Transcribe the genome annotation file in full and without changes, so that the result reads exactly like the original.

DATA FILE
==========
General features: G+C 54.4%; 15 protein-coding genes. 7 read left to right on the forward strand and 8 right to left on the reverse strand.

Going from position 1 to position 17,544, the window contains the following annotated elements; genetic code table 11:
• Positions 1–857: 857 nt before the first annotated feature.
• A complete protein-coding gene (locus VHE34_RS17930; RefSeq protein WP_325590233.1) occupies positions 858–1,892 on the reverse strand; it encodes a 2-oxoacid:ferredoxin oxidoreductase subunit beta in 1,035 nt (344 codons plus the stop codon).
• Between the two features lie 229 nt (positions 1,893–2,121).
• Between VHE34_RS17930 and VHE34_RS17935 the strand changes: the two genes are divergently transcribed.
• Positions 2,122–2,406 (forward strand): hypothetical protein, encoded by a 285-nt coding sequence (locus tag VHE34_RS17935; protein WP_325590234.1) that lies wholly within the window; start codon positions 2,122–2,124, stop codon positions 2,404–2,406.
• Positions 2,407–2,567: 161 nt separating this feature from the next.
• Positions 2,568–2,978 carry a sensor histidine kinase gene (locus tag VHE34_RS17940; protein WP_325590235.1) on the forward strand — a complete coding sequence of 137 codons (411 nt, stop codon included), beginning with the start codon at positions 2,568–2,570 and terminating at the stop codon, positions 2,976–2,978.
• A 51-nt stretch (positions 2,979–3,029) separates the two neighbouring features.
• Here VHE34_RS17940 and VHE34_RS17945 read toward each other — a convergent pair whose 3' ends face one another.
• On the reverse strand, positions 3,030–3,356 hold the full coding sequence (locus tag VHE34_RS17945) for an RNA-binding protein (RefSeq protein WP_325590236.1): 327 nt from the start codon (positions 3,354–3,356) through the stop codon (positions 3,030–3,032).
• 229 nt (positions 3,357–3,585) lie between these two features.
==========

General features: G+C 54.4%; 15 protein-coding genes. 7 read left to right on the forward strand and 8 right to left on the reverse strand.

Going from position 1 to position 17,544, the window contains the following annotated elements; genetic code table 11:
• Positions 1–857: 857 nt before the first annotated feature.
• A complete protein-coding gene (locus VHE34_RS17930; RefSeq protein WP_325590233.1) occupies positions 858–1,892 on the reverse strand; it encodes a 2-oxoacid:ferredoxin oxidoreductase subunit beta in 1,035 nt (344 codons plus the stop codon).
• Between the two features lie 229 nt (positions 1,893–2,121).
• Between VHE34_RS17930 and VHE34_RS17935 the strand changes: the two genes are divergently transcribed.
• Positions 2,122–2,406 (forward strand): hypothetical protein, encoded by a 285-nt coding sequence (locus tag VHE34_RS17935; protein WP_325590234.1) that lies wholly within the window; start codon positions 2,122–2,124, stop codon positions 2,404–2,406.
• Positions 2,407–2,567: 161 nt separating this feature from the next.
• Positions 2,568–2,978 carry a sensor histidine kinase gene (locus tag VHE34_RS17940; protein WP_325590235.1) on the forward strand — a complete coding sequence of 137 codons (411 nt, stop codon included), beginning with the start codon at positions 2,568–2,570 and terminating at the stop codon, positions 2,976–2,978.
• A 51-nt stretch (positions 2,979–3,029) separates the two neighbouring features.
• Here VHE34_RS17940 and VHE34_RS17945 read toward each other — a convergent pair whose 3' ends face one another.
• On the reverse strand, positions 3,030–3,356 hold the full coding sequence (locus tag VHE34_RS17945) for an RNA-binding protein (RefSeq protein WP_325590236.1): 327 nt from the start codon (positions 3,354–3,356) through the stop codon (positions 3,030–3,032).
• 229 nt (positions 3,357–3,585) lie between these two features.